Seychelles’ food and services cost 13% more than in 2019, says Central Bank
The purchasing power of Seychelles’ residents has gone down considerably due to a 13 percent average increase in the price of food and services since December 2019 up to April this year, said a Central Bank official on Thursday.
The head of research and statistics at the Central Bank of Seychelles (CBS), Brian Commettant, said that even if domestic economic activities are recovering, the economy remains fragile and the level of uncertainties remain high.
In April, prices went up by an average of 0.4 percent compared to the month of March. The year-on-year comparison showed an increase of 2.2 percent while the rate of inflation over the course of 12 months has increased by 7.5 percent.
Commettant added that as a small country that depends greatly on the external world, global developments need to be followed closely as they have a direct impact on the economy of Seychelles.
“We produce little and import a lot and as such need to take into account the impact the war between Ukraine and Russia is having, especially on the prices of commodities in the country, which are constantly increasing,” said Commettant.
“CBS is aware that many Seychellois are adjusting and prioritising their expenses where they can, to face this difficult situation, and from our point of view, this should continue as much as possible,” he added.
Commettant also stated that CBS’ monetary policy remains relaxed and the institution is not considering tightening it as the situation would need to further improve.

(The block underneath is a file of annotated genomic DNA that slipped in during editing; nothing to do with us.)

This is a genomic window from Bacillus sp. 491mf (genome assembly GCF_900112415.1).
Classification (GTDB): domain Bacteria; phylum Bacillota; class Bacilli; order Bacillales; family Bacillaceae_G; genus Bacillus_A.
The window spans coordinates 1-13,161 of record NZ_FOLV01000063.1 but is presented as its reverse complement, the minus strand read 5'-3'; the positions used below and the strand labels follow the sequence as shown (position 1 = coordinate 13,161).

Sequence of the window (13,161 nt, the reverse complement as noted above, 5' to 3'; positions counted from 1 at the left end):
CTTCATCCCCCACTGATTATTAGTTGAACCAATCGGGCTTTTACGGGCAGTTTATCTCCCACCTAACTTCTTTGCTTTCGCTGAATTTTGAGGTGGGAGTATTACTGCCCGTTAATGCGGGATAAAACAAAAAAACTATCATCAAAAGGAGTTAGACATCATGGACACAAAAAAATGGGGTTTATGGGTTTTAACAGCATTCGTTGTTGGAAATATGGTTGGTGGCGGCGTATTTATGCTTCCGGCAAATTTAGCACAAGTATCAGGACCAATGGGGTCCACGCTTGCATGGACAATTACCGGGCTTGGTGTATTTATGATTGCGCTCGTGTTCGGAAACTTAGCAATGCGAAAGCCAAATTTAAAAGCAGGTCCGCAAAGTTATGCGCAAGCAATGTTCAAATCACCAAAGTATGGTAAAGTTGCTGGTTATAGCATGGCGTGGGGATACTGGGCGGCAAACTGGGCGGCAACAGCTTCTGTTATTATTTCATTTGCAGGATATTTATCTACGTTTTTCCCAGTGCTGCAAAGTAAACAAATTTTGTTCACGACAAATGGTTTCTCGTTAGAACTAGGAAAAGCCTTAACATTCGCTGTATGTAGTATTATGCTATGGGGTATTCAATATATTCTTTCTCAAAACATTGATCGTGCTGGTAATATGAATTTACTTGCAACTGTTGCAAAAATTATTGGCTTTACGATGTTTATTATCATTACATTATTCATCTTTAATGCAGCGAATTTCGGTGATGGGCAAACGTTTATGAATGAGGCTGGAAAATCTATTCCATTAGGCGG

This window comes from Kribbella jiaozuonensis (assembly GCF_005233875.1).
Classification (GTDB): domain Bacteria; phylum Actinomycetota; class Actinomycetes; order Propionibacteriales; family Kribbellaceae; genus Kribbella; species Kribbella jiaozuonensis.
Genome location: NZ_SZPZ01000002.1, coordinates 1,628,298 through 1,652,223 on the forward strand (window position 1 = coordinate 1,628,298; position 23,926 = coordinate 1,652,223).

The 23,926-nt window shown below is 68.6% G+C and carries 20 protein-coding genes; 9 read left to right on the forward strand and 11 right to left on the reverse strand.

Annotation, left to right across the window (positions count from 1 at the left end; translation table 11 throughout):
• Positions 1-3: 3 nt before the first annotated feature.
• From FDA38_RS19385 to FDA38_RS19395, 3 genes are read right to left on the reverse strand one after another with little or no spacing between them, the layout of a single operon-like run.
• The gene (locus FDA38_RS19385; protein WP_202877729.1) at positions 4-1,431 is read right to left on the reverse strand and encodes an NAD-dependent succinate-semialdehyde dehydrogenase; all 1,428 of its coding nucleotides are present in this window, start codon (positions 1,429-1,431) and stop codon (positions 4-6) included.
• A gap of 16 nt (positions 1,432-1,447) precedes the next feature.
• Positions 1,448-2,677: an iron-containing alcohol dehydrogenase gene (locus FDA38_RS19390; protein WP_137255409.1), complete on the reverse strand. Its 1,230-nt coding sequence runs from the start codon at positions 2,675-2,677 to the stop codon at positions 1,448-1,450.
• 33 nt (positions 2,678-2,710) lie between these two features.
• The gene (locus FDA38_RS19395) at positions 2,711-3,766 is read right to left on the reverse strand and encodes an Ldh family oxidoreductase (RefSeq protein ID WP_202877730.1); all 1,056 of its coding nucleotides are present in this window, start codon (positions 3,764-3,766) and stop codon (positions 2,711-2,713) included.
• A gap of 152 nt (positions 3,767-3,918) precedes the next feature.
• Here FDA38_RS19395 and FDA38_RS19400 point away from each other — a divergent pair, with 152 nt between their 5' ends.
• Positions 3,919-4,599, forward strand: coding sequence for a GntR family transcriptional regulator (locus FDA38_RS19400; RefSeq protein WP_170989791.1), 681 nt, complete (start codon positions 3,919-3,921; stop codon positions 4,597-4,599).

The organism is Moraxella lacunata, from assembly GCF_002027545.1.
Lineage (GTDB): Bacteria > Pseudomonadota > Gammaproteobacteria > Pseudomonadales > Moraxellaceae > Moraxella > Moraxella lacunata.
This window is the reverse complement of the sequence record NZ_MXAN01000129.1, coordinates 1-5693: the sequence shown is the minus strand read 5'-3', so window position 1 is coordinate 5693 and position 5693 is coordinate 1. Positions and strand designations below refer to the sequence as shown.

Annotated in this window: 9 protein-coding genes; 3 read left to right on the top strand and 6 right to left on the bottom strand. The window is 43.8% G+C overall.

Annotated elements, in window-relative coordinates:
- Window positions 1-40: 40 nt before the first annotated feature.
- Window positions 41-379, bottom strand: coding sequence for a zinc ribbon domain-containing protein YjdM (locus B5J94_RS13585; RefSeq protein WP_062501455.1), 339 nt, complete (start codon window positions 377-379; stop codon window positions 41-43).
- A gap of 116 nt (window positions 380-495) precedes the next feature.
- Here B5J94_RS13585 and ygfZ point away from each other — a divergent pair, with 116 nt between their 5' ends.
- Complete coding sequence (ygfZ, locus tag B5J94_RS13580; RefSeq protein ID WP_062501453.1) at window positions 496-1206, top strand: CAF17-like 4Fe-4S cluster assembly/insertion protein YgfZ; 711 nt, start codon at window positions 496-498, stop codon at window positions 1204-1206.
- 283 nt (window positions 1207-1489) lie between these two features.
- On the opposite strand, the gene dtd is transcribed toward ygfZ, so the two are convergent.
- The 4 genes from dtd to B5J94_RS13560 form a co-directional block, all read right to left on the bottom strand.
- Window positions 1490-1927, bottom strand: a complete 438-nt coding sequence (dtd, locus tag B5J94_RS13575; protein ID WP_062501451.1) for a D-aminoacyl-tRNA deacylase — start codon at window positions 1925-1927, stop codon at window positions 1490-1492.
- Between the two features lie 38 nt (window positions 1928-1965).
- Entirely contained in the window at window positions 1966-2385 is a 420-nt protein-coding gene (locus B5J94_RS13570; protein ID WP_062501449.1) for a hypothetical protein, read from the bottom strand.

Tourism arrivals on the increase, foreign exchange reserves remain stable
Despite the rise in commodity and service prices, since the start of the year, the country has seen a significant increase in the number of tourist arrivals and tourism-related income.
From January to April, Seychelles, an archipelago in the western Indian Ocean, received a total of 110,155 visitors as compared to only 21,030 for the same period last year.
In terms of the direct foreign exchange contribution, the estimation is $184 million for the first four months of the year compared to only $36 million for the same period in 2021.
For the foreign exchange on the market, CBS said it stands at $317 million, which is 70 percent higher than the same period last year. For the same period this year, the demand has been $301 million, as such, since the start of the year, demand has been lower than supply.
The reserve of CBS stands at $666 million as of May 24, with $507 million as the net international reserves, which is money that the country can spend.